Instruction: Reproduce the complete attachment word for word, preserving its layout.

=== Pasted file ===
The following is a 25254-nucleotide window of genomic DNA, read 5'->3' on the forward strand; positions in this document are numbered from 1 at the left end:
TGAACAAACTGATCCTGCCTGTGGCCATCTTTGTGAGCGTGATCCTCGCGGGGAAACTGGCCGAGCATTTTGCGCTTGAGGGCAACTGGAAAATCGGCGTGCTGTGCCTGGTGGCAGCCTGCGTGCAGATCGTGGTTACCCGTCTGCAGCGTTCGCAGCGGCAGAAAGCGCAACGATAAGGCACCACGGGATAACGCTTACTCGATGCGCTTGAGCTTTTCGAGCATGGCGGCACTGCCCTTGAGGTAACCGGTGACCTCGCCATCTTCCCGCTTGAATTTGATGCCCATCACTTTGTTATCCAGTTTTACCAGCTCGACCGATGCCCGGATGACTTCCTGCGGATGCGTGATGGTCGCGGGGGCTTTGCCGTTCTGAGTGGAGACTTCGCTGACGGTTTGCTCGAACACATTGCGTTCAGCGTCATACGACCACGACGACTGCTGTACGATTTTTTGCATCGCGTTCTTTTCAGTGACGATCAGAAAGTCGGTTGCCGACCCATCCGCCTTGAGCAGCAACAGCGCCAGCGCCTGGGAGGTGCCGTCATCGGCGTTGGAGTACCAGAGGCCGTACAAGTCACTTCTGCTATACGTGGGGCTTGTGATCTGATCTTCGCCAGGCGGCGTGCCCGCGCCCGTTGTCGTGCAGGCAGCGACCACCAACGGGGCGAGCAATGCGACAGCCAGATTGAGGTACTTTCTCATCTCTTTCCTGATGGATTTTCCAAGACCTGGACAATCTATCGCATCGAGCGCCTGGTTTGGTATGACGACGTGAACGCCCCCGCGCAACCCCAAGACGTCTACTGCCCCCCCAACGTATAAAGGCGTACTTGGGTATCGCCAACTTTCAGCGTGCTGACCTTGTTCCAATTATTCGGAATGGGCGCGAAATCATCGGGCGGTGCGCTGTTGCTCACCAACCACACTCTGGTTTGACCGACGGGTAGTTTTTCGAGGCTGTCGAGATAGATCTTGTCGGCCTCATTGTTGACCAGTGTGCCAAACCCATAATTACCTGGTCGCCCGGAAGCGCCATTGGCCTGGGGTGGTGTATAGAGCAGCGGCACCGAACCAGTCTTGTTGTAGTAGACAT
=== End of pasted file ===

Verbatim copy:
The following is a 25254-nucleotide window of genomic DNA, read 5'->3' on the forward strand; positions in this document are numbered from 1 at the left end:
TGAACAAACTGATCCTGCCTGTGGCCATCTTTGTGAGCGTGATCCTCGCGGGGAAACTGGCCGAGCATTTTGCGCTTGAGGGCAACTGGAAAATCGGCGTGCTGTGCCTGGTGGCAGCCTGCGTGCAGATCGTGGTTACCCGTCTGCAGCGTTCGCAGCGGCAGAAAGCGCAACGATAAGGCACCACGGGATAACGCTTACTCGATGCGCTTGAGCTTTTCGAGCATGGCGGCACTGCCCTTGAGGTAACCGGTGACCTCGCCATCTTCCCGCTTGAATTTGATGCCCATCACTTTGTTATCCAGTTTTACCAGCTCGACCGATGCCCGGATGACTTCCTGCGGATGCGTGATGGTCGCGGGGGCTTTGCCGTTCTGAGTGGAGACTTCGCTGACGGTTTGCTCGAACACATTGCGTTCAGCGTCATACGACCACGACGACTGCTGTACGATTTTTTGCATCGCGTTCTTTTCAGTGACGATCAGAAAGTCGGTTGCCGACCCATCCGCCTTGAGCAGCAACAGCGCCAGCGCCTGGGAGGTGCCGTCATCGGCGTTGGAGTACCAGAGGCCGTACAAGTCACTTCTGCTATACGTGGGGCTTGTGATCTGATCTTCGCCAGGCGGCGTGCCCGCGCCCGTTGTCGTGCAGGCAGCGACCACCAACGGGGCGAGCAATGCGACAGCCAGATTGAGGTACTTTCTCATCTCTTTCCTGATGGATTTTCCAAGACCTGGACAATCTATCGCATCGAGCGCCTGGTTTGGTATGACGACGTGAACGCCCCCGCGCAACCCCAAGACGTCTACTGCCCCCCCAACGTATAAAGGCGTACTTGGGTATCGCCAACTTTCAGCGTGCTGACCTTGTTCCAATTATTCGGAATGGGCGCGAAATCATCGGGCGGTGCGCTGTTGCTCACCAACCACACTCTGGTTTGACCGACGGGTAGTTTTTCGAGGCTGTCGAGATAGATCTTGTCGGCCTCATTGTTGACCAGTGTGCCAAACCCATAATTACCTGGTCGCCCGGAAGCGCCATTGGCCTGGGGTGGTGTATAGAGCAGCGGCACCGAACCAGTCTTGTTGTAGTAGACAT